GPs Must Update Registration to Continue Receiving Medicare Benefits

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​The Commonwealth Department of Health introduced legislation that changes how GPs access Medicare benefits earlier this year. As a result, GPs previously registered as specialists need to update their status with the Australian Health Practitioner Regulation Agency (AHPRA) to continue receiving benefits such as access to Medicare A1 rebates.

According to the organisation, GPs must do this before 30th April. Additionally, practitioners who wish to claim the higher Medicare rebates for patients should apply for specialist registration before the Vocational Register closes on the 15th of June.

GPs can confirm their registration by visiting the AHPRA website and searching for their name or registration number. Registered practitioners will see “Specialist Registration” and “Speciality: General Practice” under their profile.

The entire process was streamlined to support GPs, and so, it has minimal steps. The RACGP will provide evidence of fellowship to the agency, so practitioners only need to fill out their registration. Furthermore, unregistered individuals can expect emails from AHPRA with details on how to proceed. According to the agency, the email may also be followed by a call from Services Australia.

Both the AMA and RACGP have urged GPs to register so as to maintain their access to Medicare benefits.

Read: Podcast Transcript: Joey Calandra - former Director, Strategic Partnerships & Engagement at PSA and current Innovation leader

AMA President Urges GPs to Prioritise Pfizer Vaccine for Patients Under 50 Years

In an address released on the 15th of April, AMA president Dr. Omar Khorshid expressed the organisation’s devotion to tackling problems with the Vax rollout as they arise. He also praised GPs for their efforts and promised to “get [them] the support and recognition they deserve.”

In his address, Dr. Khorshid also admitted that the recommendation by ATAGI to prioritise the Pfizer vaccine over AstraZeneca for people under 50 years “left GPs in a very difficult position.” He stated that while the AMA supported the independent decision, it changed the landscape overnight since the Pfizer vaccine remains in limited supply.

Dr. Khorshid also addressed the issue of medical indemnity for GPs, stating that the Medical Defence Organisations have assured the AMA that doctors are covered by their policies. The Commonwealth also gave written assurance that it will take steps to protect practitioners if the vaccines lead to an unusual number of patients claims in the future.

Developing Blood Clots from Covid-19 is More likely Than from the J&J Vaccine - Dr, Purvi Parikh

Dr. Purvi Parikh, a New York-based Immunologist, stated the temporary discontinuation of the vaccine shows that the safety checks are working. She also made the shocking revelation that individuals are more likely to develop clots from the Covid-19 virus than they were from the vaccine.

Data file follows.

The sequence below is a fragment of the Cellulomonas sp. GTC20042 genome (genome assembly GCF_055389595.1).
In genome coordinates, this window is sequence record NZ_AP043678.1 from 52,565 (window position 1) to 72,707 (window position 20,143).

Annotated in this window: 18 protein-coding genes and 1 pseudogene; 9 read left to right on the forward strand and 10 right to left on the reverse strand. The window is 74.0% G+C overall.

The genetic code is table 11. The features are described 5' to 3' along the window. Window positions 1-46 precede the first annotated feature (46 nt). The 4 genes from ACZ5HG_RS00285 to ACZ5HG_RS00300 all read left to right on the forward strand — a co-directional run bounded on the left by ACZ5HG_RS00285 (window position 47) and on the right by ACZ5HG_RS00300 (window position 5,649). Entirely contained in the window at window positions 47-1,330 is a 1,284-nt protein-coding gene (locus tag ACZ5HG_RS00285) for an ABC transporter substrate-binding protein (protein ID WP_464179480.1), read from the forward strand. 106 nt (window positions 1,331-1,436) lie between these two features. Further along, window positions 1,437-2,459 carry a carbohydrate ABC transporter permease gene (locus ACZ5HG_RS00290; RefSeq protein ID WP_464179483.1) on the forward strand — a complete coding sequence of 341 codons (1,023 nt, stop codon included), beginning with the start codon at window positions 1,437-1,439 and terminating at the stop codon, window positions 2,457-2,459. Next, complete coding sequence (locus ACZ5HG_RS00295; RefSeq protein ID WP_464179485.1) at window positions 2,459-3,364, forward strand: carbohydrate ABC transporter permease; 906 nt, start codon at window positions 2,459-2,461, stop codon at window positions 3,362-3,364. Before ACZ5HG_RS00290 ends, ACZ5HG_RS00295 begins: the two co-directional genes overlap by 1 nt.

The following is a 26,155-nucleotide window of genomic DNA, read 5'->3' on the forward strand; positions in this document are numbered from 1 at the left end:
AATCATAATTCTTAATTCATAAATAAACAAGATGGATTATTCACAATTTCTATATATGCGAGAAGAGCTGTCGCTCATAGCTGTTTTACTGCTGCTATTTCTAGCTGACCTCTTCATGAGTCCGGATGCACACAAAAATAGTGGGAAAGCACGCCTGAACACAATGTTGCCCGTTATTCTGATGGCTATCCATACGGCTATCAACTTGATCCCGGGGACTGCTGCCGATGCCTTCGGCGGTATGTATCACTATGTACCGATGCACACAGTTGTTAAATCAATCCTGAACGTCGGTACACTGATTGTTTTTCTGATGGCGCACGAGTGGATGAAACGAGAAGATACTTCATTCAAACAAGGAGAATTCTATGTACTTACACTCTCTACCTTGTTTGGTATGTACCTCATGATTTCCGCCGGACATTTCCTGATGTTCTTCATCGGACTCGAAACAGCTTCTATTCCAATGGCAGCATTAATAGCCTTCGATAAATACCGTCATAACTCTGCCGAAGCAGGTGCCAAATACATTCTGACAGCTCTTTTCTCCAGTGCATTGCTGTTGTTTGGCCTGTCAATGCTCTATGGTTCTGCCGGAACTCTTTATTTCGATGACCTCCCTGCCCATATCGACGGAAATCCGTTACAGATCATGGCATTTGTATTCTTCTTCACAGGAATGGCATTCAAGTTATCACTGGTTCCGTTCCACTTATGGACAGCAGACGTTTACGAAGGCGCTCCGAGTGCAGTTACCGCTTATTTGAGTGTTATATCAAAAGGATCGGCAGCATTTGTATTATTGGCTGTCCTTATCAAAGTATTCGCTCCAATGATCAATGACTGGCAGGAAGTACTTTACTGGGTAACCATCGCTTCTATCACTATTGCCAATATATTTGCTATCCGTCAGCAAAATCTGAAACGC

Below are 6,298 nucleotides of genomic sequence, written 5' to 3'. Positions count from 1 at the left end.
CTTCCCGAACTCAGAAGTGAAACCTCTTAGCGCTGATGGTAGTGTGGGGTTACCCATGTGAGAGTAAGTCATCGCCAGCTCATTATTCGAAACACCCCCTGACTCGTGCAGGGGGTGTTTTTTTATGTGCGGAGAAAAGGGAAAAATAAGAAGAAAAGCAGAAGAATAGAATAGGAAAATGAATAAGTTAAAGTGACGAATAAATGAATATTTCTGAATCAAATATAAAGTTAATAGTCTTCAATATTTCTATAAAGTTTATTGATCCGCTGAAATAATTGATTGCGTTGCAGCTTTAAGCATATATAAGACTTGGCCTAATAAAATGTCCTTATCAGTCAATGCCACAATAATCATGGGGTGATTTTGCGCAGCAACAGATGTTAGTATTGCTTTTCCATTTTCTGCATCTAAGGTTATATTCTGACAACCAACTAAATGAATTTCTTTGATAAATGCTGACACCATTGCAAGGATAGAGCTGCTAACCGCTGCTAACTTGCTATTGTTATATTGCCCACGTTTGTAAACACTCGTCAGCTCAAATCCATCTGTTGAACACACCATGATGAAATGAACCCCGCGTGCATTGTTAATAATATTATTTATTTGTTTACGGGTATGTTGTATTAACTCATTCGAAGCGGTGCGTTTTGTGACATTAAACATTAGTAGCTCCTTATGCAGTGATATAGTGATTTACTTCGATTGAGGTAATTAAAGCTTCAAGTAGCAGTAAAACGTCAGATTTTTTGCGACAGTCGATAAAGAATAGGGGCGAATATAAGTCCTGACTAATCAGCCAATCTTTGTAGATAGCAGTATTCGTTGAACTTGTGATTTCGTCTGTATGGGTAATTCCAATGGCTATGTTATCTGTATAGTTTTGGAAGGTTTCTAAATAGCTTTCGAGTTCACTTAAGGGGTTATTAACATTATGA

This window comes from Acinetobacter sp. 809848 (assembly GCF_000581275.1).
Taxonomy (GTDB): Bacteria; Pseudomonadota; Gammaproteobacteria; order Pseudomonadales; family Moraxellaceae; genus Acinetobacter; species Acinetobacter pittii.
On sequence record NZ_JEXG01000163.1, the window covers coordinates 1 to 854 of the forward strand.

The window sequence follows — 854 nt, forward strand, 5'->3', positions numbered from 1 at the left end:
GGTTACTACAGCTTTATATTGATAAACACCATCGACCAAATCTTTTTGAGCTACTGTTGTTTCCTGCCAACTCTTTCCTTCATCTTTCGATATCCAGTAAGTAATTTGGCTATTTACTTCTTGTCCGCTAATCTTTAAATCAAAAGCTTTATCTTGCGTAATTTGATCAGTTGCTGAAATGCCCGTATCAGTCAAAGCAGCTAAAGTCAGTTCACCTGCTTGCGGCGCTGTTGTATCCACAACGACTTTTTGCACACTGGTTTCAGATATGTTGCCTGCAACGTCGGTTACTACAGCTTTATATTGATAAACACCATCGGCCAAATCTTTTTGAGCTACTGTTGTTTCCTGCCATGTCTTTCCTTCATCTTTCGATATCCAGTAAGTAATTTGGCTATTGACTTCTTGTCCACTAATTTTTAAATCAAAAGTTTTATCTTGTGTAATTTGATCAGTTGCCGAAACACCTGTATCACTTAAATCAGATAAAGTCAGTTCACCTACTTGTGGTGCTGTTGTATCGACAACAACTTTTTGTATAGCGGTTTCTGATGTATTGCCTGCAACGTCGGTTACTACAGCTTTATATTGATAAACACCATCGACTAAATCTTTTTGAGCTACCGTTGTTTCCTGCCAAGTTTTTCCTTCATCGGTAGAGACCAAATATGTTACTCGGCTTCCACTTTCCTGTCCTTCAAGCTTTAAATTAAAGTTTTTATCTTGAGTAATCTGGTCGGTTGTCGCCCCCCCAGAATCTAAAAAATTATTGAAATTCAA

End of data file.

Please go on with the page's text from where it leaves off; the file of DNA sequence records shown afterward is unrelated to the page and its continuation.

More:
Dr. Parikh, who has worked as an investigator for several Covid vaccines, including Pfizer, is also a clinical assistant professor in the Department of Medicine at NYU.

When asked about recommendations for future use, Dr. Parikh stated that the “The pauses are completely normal … [As more people are being vaccinated], pauses will occur. I think they are the right move, that way, we know for sure it’s safe to move forward.” She, however, stated that the benefits of the vaccine far outweigh the risks when looking at the big picture.

Read: Australians React to the AstraZeneca Vaccine

GPs get Covid Vaccines but No Syringes

GP clinics in Sydney finally received their Covid-19 vaccinations last week, except for a small caveat - insufficient needles. As a result, they are forced to use their own supply of needles and syringes to vaccinate their long list of patients. According to one GP, the Federal Health Department claimed to have exhausted its syringe supply.

Despite these challenges, Prime Minister Scott Morrison insists that administering at least one shot of the vaccine to all Australians by the end of 2021 remains a possibility, even if the rollout doesn’t go exactly as planned. “At this stage, there are too many uncertainties, I think, to commit to a timetable like that… The states would need to be sure they could put those arrangements in place and ramp them up and do that safely,'' he said in an interview.

Mr. Morrison also announced that two National Cabinet meetings would be held each week to get the plan back on track. The prime minister attributes the delays to a cascade of glitches that began with border closures and the delayed arrival of 3 million doses from Europe.

However, the government also warned that there are no guarantees that borders will reopen after the rollout. According to Health Minister Greg Hunt, “If the whole country were vaccinated, you couldn’t just open the borders. We still have to look at a series of different factors: Transmission, longevity [of vaccine protection] and global impact.”

Read: GPs Receive Quarter of the Requested Dosage as Vaccine Roll-out Ramps Up

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